It was in this 200 million-year-old cocoon that the researchers found the Vorticella (see picture below). The researchers believe there is much more to be found in this type of fossil. (Photo: Hans Kemp)

Prehistoric fossil preserved in a leech cocoon

For the first time ever, scientists can see the nucleus of an animal that lived at the same time as the dinosaurs.

Researchers have discovered a perfectly preserved ciliated protozoan, which appears identical to today’s unicellular ‘bell animals’ (Vorticella).

The Vorticella was embedded inside the wall layer of a more than 200 million-year-old leech cocoon. It was found in an amber-like sediment on Antarctica and is the only one ever that reveals the nucleus of an animal of this age.

The Danish researcher in this international study can hardly contain his excitement:

“When I saw picture of the fossilised Vorticella, I didn’t quite understand why my colleague showed me a picture of an ordinary Vorticella. I could find those in any Danish lake, I thought. When he then told me that the Vorticella was more than 200 million years old, my interest was aroused. The details in this unique fossil are remarkable,” says Professor Øjvind Moestrup, of Copenhagen University’s Department of Biology.

The incredibly well-preserved fossil of a Vorticella. The picture clearly reveals the head with the crescent-shaped nucleus, which contained DNA from the 200 million-year-old animal. For comparison, the picture below is of Vorticellae as they look today. (Photo: Benjamin Bomfleur)

The discovery is published in the scientific journal PNAS.

Vorticella was stuck on a leech cocoon

The Vorticella was found in Timber Peak in Antarctica, where German researcher Benjamin Bomfleur was on the lookout for fossils of prehistoric plants.

Here he found a well-preserved fossil of a cocoon from a 200 million-year-old leech, which was encased in an amber-like, inorganic sediment.

Having examined the cocoon, Bomfleur spotted the Vorticella, which thanks to swift encapsulation had avoided bacterial degradation and thus had been preserved in perfect condition over 200 million years.

It’s extremely rare for scientists to find fossils of animals that didn’t have hard parts such as bones. Vorticellae dissolve rapidly after dying, which is why they cannot form a fossil under normal circumstances. This picture shows how the unicellular Vorticellae look today. (Photo: Benjamin Bomfleur)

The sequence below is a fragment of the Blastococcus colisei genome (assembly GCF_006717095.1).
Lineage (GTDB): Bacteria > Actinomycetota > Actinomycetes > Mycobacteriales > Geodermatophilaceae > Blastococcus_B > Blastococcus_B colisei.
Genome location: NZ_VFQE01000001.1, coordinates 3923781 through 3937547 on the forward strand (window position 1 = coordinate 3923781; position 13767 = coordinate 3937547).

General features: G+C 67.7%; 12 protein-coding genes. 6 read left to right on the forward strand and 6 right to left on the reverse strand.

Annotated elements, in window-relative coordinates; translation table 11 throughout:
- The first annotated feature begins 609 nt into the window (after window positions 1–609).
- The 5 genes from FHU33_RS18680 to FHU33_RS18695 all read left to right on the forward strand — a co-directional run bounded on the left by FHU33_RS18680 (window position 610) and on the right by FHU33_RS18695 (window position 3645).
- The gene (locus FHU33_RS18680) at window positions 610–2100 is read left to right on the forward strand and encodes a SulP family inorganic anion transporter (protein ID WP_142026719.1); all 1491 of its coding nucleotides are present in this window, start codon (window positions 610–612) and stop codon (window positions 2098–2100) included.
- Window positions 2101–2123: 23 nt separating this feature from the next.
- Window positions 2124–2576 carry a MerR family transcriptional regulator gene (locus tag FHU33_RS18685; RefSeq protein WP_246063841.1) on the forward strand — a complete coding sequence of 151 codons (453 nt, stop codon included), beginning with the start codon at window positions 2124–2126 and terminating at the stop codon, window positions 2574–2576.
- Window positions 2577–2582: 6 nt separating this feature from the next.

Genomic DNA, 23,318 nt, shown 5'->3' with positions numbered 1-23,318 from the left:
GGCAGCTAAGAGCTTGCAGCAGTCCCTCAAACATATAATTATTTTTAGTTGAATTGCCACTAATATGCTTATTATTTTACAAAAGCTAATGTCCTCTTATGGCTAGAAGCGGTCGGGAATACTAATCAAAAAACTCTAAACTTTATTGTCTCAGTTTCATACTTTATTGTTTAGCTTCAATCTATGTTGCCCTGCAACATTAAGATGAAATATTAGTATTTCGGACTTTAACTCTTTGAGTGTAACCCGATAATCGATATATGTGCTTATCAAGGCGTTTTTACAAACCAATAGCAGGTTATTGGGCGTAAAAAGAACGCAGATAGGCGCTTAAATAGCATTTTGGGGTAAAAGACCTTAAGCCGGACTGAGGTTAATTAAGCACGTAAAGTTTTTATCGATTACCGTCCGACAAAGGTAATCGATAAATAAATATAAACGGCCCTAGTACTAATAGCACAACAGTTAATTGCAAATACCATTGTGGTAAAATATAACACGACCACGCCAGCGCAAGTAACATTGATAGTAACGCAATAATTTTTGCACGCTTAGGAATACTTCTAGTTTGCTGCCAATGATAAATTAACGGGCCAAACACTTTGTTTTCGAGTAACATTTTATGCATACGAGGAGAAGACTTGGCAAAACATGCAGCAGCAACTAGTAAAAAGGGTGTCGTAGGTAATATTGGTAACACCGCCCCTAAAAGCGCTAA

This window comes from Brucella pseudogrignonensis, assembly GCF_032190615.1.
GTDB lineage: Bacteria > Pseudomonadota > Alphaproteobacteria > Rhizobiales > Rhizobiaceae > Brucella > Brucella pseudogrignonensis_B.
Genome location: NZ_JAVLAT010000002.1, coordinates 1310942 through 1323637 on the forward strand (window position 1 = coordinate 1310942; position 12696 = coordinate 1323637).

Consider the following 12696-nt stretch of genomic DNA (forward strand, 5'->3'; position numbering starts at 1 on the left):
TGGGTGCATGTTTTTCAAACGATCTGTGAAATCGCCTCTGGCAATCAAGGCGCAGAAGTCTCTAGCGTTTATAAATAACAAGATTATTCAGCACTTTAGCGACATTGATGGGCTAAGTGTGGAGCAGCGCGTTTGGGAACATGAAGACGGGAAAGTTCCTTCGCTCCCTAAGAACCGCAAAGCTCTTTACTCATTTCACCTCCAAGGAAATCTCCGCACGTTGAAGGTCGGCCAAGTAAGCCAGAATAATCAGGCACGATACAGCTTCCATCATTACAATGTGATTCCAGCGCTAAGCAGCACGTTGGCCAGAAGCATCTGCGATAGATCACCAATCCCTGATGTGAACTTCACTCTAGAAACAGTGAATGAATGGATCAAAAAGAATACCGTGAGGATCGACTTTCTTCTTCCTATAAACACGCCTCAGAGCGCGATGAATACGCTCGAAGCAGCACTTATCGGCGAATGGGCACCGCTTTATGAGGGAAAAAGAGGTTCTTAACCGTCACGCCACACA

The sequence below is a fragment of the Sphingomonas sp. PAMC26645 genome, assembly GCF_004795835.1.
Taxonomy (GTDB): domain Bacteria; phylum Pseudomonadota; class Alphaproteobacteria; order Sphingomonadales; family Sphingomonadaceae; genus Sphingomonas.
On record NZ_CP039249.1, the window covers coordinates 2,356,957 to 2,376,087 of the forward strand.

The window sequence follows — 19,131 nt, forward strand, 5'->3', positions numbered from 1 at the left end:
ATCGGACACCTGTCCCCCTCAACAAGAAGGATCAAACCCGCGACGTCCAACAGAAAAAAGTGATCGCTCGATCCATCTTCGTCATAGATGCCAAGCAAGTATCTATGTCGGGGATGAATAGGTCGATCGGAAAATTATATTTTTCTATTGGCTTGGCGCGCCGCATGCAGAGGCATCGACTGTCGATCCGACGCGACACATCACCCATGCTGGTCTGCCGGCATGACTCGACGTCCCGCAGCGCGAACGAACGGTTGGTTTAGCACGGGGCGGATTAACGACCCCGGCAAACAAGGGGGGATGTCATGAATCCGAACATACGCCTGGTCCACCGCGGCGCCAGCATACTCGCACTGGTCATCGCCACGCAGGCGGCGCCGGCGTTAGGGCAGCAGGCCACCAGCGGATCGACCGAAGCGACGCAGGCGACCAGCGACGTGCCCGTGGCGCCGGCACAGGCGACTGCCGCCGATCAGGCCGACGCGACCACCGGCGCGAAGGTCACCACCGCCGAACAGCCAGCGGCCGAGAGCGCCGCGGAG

Bomfleur then turned to Moestrup to get the Vorticella identified.

“The special thing about this Vorticella is that it’s incredibly well preserved and very, very old,” says Moestrup.

“I don’t think that anyone has found such a well-preserved fossil of a unicellular animal that can be dated back more than 200 million years. The Vorticella is so well preserved that we can look inside it and see where the genes have been located and the area where the organs of movement have been attached.”

The fossil is a window to evolution

The ancient Vorticella provides the researchers with a unique opportunity to study evolution.

Although more than 200 million years separate today’s Vorticella species from ancient Vorticella species, they have not changed much.

It’s even possible that they may actually be the same species.

“I sent the pictures of the Vorticella to two of the world’s leading Vorticella experts,” says Moestrup.

“One of them told me that not only could he see it was a Vorticella; he also believed he could assign a species name to it. It’s astonishing if one species has existed unchanged for more than 200 million years.

“It would go against all ideas about how long a species can survive on Earth, so it’s not very likely. But if it’s not the same species, it’s a very closely related species.”

According to Bomfleur, the discovery of the Vorticella reveals a potential in cocoons when future research will look for fossils of organisms without hard parts, such as bones, shells, and wood, which otherwise have a very low potential to enter the fossil record.

Since our understanding of the evolution of life on Earth is limited by the imperfection of the fossil record, cocoons could help fill in some of the holes in our understanding of past fauna and flora.


Read the Danish version of this article at


Translated by: Dann Vinther

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